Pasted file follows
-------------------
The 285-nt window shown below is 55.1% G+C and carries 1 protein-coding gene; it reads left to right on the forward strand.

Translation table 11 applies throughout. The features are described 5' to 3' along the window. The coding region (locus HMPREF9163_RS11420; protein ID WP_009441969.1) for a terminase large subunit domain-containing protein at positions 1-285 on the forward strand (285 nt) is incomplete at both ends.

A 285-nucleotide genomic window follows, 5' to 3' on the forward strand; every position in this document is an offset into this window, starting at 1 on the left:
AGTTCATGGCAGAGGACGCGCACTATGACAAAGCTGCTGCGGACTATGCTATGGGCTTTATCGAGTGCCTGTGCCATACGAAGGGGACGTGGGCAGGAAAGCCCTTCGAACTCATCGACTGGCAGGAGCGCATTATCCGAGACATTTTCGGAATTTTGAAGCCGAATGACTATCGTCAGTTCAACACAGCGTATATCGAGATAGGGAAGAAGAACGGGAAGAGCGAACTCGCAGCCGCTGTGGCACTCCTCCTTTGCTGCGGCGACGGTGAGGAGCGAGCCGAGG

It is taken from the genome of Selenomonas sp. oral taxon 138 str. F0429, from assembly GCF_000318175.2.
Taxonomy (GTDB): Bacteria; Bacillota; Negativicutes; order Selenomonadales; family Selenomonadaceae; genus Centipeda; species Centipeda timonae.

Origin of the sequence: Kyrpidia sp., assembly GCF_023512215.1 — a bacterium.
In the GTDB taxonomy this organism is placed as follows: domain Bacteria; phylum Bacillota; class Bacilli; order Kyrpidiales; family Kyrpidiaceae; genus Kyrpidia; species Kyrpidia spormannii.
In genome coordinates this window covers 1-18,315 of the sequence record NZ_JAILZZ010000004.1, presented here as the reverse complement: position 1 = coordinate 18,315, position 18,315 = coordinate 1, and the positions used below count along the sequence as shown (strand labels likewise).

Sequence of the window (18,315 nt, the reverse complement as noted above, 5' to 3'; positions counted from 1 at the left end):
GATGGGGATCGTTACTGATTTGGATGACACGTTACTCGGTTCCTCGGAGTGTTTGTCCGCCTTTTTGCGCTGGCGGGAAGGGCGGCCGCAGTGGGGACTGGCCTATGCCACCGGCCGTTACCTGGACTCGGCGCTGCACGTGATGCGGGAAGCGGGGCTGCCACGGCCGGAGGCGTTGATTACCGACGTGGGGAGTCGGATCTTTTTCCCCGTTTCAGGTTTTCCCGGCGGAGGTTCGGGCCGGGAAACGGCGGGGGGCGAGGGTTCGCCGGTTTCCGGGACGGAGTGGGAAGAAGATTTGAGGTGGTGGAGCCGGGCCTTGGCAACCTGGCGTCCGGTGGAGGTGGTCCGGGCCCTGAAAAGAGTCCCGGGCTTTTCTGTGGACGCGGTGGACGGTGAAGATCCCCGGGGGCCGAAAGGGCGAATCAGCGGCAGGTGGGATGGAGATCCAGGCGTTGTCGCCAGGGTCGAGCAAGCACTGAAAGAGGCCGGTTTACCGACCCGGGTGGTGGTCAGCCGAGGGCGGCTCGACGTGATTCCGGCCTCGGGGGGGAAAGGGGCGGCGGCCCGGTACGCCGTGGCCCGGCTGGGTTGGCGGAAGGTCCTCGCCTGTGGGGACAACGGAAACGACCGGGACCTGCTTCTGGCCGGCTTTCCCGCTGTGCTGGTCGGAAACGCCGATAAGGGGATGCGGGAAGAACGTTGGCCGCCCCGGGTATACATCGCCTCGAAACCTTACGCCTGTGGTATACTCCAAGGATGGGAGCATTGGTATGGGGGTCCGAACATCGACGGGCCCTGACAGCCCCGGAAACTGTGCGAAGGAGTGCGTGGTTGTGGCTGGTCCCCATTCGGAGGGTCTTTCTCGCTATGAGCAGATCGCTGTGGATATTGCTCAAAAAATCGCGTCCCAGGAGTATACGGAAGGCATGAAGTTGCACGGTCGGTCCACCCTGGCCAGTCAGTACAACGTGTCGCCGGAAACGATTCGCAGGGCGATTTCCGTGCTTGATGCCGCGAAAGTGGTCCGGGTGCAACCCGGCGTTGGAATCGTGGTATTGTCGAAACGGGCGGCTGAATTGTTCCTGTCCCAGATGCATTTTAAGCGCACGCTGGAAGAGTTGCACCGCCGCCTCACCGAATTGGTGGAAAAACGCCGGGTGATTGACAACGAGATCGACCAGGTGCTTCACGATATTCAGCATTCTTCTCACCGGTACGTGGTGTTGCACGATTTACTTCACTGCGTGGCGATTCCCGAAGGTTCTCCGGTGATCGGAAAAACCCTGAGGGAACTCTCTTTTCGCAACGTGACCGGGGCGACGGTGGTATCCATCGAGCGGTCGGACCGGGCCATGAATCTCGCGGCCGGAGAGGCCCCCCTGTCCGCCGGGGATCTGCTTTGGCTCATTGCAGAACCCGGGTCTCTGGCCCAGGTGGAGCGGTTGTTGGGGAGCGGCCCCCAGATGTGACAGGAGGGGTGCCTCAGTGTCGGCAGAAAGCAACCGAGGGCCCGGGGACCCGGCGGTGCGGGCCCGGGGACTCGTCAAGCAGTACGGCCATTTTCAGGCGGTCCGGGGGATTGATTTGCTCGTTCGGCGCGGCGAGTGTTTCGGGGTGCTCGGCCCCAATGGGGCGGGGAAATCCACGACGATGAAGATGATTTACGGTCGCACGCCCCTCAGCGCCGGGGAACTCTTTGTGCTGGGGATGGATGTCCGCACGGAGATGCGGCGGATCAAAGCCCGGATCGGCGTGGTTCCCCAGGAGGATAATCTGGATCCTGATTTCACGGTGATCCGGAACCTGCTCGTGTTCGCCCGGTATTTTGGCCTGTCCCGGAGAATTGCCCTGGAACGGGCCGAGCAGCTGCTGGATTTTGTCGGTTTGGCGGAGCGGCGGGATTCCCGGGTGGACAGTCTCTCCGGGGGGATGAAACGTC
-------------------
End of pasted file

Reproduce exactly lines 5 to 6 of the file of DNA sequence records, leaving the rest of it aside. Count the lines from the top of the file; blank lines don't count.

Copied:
It is taken from the genome of Selenomonas sp. oral taxon 138 str. F0429, from assembly GCF_000318175.2.
Taxonomy (GTDB): Bacteria; Bacillota; Negativicutes; order Selenomonadales; family Selenomonadaceae; genus Centipeda; species Centipeda timonae.